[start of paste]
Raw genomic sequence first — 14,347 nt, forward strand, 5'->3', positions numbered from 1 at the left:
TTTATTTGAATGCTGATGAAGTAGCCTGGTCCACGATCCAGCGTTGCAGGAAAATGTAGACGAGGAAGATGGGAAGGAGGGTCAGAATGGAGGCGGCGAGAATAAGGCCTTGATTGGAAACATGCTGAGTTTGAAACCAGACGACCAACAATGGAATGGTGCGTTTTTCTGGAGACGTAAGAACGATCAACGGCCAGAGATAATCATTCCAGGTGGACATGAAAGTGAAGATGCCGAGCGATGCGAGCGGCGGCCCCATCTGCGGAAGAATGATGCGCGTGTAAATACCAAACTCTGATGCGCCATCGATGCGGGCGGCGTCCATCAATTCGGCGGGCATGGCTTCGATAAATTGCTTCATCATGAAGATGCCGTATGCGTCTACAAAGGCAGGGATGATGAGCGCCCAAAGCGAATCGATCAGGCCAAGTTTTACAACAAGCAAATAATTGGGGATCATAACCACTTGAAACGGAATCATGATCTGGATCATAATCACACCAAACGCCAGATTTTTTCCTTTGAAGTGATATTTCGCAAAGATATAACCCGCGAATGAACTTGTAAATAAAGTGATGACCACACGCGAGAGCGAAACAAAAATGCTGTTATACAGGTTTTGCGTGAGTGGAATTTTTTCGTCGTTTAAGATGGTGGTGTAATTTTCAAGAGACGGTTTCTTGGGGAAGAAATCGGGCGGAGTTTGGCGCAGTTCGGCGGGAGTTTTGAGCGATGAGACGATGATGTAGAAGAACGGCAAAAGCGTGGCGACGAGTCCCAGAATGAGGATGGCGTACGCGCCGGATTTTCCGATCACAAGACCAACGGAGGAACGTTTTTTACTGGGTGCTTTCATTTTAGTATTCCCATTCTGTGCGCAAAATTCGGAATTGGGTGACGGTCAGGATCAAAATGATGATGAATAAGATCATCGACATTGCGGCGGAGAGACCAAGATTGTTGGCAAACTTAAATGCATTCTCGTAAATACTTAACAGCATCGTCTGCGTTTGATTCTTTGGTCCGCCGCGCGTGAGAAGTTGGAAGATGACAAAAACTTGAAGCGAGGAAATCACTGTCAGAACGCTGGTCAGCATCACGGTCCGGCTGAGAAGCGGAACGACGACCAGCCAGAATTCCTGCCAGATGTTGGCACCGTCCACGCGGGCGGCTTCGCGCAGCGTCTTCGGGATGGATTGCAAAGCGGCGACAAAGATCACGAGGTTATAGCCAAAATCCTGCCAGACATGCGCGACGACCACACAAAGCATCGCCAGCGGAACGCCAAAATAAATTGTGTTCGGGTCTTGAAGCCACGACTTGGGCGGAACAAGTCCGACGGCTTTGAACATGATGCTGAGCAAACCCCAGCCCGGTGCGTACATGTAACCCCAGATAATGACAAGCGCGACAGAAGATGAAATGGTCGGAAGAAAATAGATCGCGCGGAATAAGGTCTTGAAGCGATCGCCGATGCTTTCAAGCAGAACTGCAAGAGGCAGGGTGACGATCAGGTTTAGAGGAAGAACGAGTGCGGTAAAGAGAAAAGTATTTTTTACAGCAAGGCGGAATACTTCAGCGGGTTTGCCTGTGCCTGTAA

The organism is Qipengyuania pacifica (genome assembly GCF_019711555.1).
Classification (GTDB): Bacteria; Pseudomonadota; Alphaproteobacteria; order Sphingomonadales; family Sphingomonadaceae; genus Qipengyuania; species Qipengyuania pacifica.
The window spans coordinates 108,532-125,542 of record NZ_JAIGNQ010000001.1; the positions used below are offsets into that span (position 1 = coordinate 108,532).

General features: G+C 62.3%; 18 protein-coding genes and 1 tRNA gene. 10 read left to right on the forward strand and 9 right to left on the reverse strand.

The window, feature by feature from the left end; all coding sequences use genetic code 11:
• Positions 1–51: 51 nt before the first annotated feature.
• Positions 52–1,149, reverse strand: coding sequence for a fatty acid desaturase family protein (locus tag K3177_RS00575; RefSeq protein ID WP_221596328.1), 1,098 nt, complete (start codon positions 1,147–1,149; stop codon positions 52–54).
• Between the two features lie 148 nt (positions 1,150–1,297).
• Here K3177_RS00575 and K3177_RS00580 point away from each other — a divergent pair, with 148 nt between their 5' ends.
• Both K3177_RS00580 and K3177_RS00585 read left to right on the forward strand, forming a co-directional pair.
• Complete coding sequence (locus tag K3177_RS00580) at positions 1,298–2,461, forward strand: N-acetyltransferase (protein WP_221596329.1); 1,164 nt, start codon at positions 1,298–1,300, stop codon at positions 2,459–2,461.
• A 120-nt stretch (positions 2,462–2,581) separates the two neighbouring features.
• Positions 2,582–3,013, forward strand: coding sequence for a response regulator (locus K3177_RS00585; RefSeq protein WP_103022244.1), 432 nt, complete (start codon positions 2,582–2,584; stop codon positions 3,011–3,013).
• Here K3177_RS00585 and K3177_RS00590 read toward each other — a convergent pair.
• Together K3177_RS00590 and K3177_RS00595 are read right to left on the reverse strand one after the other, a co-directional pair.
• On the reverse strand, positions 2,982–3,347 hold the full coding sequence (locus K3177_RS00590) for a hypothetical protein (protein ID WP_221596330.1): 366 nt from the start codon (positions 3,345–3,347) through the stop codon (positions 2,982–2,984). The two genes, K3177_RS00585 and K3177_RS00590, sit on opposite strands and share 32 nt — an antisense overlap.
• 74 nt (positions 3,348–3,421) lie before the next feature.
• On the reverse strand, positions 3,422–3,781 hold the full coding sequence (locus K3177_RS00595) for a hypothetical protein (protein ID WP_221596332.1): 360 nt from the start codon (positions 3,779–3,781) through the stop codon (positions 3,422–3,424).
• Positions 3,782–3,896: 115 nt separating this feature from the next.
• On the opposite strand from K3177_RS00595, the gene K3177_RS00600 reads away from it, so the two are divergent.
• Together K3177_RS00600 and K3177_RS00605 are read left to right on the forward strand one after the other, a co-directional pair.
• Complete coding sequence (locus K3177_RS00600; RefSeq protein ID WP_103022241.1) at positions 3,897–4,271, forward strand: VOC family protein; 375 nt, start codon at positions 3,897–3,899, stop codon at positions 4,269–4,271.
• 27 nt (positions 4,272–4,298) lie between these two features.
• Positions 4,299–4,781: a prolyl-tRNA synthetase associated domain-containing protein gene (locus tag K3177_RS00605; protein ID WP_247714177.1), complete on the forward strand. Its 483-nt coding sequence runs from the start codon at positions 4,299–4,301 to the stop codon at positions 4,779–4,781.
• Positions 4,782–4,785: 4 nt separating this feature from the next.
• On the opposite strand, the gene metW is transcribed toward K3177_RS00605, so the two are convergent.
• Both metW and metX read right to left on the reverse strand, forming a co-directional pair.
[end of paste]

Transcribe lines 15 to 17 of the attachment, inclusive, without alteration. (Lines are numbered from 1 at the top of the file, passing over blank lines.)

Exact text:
• Positions 2,582–3,013, forward strand: coding sequence for a response regulator (locus K3177_RS00585; RefSeq protein WP_103022244.1), 432 nt, complete (start codon positions 2,582–2,584; stop codon positions 3,011–3,013).
• Here K3177_RS00585 and K3177_RS00590 read toward each other — a convergent pair.
• Together K3177_RS00590 and K3177_RS00595 are read right to left on the reverse strand one after the other, a co-directional pair.